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Slide in oil prices hits global stocks


London Stock Exchange

London Stock Exchange

Volatility swept through world markets yesterday, as a renewed slide in oil and weakness in credit markets hit stocks, weighed on bond yields and added to the nervousness already building ahead of an expected U.S. interest rate hike later this week.

European stocks wiped out earlier gains to trade in the red by midsession, while U.S. futures turned flat.

Brent crude tumbled 3.4 per cent to trade as low as $36.62 a barrel, its lowest since December 2008. A fall below $36.20 will take oil prices down to levels not seen since 2004.

Jitters in high-yield bond markets, which are among the most vulnerable to higher U.S. rates, also rattled investors.

Lucidus Capital Partners has liquidated its entire portfolio and plans to return the $900 million it has under management to investors next month, according to a media report.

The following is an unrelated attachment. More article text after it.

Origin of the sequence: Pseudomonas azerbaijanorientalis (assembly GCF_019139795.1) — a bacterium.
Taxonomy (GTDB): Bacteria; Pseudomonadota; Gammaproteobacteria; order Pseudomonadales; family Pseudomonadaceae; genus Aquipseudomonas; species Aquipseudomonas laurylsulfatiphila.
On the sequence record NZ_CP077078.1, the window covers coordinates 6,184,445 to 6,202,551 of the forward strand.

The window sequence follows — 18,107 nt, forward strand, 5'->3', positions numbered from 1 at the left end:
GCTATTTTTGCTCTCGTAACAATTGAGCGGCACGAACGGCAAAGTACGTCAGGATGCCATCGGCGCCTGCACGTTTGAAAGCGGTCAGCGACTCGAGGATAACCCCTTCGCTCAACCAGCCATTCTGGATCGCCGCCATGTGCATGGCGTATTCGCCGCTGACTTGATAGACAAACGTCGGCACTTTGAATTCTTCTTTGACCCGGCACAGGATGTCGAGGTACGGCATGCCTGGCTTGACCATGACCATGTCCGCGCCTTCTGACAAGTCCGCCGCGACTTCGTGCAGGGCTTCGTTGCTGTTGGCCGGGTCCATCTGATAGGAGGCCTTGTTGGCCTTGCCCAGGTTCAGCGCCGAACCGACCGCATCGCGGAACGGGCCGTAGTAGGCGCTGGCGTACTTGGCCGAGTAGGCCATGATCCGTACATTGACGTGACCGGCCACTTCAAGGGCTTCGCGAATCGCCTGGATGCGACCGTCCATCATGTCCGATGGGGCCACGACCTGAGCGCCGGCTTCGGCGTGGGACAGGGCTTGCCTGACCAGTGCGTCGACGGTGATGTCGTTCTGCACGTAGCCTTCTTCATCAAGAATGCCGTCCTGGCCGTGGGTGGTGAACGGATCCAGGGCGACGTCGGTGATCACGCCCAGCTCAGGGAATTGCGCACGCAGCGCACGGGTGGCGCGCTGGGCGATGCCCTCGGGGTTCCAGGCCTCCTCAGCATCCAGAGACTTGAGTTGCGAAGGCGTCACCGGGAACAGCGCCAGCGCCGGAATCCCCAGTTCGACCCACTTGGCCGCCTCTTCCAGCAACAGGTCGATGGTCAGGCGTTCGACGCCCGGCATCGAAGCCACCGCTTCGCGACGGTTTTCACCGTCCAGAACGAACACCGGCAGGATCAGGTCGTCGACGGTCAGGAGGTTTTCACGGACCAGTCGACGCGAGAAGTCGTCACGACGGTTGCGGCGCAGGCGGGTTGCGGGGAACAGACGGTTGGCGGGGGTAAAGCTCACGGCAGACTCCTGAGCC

Earlier, Asian stocks and emerging markets had come under pressure after the People’s Bank of China continued to guide its currency lower, setting the yuan/dollar official midpoint at its weakest since July 2011.

At midday in Europe the FTSE EuroFirst index of leading 300 shares was down 0.7 per cent at 1,387 points, extending last week’s 3.8 percent fall, the second biggest weekly fall this year.

The index had traded up as much as one per cent earlier Monday.

Britain’s FTSE 100 was down 0.2 per cent and Germany’s DAX was down 1.1 per cent, also struggling under the weight of a rebound in the euro.

MSCI’s broadest index of Asia-Pacific shares outside Japan hit a 2-1/2-month low and was last down 0.9 per cent. Japan’s Nikkei fell 1.8 percent.

“It’s a perfect storm – the high yield sector and the fact that oil prices are unable to find a bottom – and has left investors floundering for any good news,” said Brenda Kelly, head analyst at London Capital Group.

U.S. stock futures pointed to a flat open on Wall Street. On Friday, the Dow sank 1.8 per cent and the S&P 500 lost 1.9 per cent. Both indices are in the red year-to-date, on track for their first annual decline since 2008.

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